November 11th, 2019

Winding Series Blog #3 | Part I of “The Art of Winding Good Rolls”

 

 

 

 

 

 

 

 

Welcome to the third blog of our winder series featuring the insight of our winding expert, Duane Smith.

The ability to wind good rolls on a consistent basis is a challenge for every winder operator. It is truly an art! However, by learning to handle webs with slight imperfections while producing quality rolls, you’ll improve operational efficiency and have happy customers. This blog covers the importance of roll density and application of “TNT” principles in winding good rolls.

The Importance of Roll Density

Achieving roll density or hardness in paramount to winding quality rolls for a quality process. Since there is no such thing as a perfect web, it is the winder operator’s responsibility to make sure slight imperfections do not stand out in appearance and cause process problems. Rolls wound too soft will have slippage of the layers when unwound at higher tensions, known as cinching. These rolls may also go “out-of-round” while winding or when handled or stored. Likewise, rolls wound too tight will exaggerate web defects. No web is perfectly flat or the same thickness from one side to the other. Typically, webs will have slight high and low areas in the cross-machine profile where the web is thicker or thinner. If rolls are wound too hard, the web will stretch over these thicker areas causing bumps or ridges. As the web is stretched over these ridges, it becomes deformed. This causes untensioned areas in the web known as “baggy areas” when the roll is unwound. There may also be moisture streaks where the web is higher in moisture in localized areas across the web. These moisture bands will cause web defects known as corrugations or rope marks. Ridges and corrugations cause issues such as poor registration on a printing line.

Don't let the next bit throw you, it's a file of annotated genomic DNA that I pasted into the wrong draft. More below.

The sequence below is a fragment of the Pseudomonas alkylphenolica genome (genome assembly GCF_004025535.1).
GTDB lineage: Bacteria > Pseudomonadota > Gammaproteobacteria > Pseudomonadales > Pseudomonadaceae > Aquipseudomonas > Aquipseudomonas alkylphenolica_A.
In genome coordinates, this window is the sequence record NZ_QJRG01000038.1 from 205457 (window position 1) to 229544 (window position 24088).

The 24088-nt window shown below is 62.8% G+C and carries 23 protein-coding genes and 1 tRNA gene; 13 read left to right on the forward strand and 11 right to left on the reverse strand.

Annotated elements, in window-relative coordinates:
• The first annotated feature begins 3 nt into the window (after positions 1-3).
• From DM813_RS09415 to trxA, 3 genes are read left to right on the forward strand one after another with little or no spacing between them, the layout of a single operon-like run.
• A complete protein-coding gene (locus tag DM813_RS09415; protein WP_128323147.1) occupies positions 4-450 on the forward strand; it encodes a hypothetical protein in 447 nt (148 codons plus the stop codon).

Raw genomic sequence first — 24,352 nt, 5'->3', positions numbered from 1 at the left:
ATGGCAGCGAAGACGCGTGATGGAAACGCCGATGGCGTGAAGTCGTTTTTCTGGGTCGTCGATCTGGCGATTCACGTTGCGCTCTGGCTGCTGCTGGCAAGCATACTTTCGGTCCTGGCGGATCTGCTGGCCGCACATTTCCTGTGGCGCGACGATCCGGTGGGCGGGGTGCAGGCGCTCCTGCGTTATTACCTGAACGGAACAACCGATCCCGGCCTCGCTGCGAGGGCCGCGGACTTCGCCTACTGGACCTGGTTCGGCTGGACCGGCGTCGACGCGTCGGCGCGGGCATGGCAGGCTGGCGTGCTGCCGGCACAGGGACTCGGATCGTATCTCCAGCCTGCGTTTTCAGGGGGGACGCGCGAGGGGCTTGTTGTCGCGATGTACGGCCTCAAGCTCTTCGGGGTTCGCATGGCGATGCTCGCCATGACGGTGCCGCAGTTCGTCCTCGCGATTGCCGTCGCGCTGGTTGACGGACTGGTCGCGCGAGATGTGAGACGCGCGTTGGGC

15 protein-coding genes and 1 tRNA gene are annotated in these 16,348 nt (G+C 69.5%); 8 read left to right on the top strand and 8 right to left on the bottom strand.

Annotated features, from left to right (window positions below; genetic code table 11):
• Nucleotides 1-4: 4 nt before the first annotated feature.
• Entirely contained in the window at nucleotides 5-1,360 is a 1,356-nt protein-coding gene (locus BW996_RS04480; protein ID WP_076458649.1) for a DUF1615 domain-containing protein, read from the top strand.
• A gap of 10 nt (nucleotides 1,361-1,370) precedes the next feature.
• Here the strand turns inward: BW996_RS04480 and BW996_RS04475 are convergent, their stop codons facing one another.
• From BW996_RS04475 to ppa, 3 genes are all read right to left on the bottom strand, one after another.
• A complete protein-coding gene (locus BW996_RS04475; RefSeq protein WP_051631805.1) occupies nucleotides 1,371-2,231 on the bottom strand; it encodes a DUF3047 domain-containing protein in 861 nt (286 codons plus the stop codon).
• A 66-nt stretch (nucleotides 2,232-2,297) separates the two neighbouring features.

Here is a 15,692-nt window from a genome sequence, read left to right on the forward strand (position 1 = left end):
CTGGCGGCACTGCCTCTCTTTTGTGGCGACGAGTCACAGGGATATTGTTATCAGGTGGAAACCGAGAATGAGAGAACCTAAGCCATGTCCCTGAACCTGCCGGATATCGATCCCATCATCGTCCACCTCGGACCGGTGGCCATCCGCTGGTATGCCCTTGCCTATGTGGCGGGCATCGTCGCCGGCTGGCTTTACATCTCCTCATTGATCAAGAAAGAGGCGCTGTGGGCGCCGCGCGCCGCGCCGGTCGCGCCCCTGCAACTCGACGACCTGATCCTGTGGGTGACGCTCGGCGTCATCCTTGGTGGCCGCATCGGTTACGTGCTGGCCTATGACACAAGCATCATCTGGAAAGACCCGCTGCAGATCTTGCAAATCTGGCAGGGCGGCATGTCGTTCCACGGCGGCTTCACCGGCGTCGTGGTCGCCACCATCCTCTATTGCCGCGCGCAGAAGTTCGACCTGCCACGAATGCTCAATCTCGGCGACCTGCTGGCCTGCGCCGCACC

Some webs, either by their formation process or by their coating or web conditioning process, have cross-machine variations of thickness or moisture too severe to be wound without exaggerating these defects. To overcome this, these webs are moved back and forth before they are slit. This process, called oscillation, randomizes these localized defects across the wound rolls. On a slitter winder, the unwind is normally oscillated. Oscillation may be a constant speed, stop and constant speed back or a sine-type wave speed curve. What is important is that the oscillation speed is fast enough to randomize defects and slow enough that it does not strain or wrinkle the web and that the rolls after they have been slit are wound with straight edges. The rule of thumb for the maximum oscillation speed is 1-inch (50mm) per minute per 500 feet per minute winding speed. For best results, the oscillation speed should vary proportionally to the winding speed.

How to Achieve Roll Hardness

As a roll of web material winds, tension builds inside the roll, which is known as inwound tension or residual stress. If these stresses become greater as the roll is wound, then the inner wraps near the core will loosen. This is what causes the rolls to dish while winding or telescope when they are handled or being unwound by the customer. To prevent this, the rolls need to be wound tightly at the core with reduced tightness as the roll builds. The larger the finished rewind diameters, the more critical the roll hardness profile. Roll hardness is developed in different ways on different types of winders. But the basic principles of how to build roll hardness are always the same. To remember these principles, just recall that to consistently wind dynamite rolls you need T.N.T. (Tension, Nip, Torque).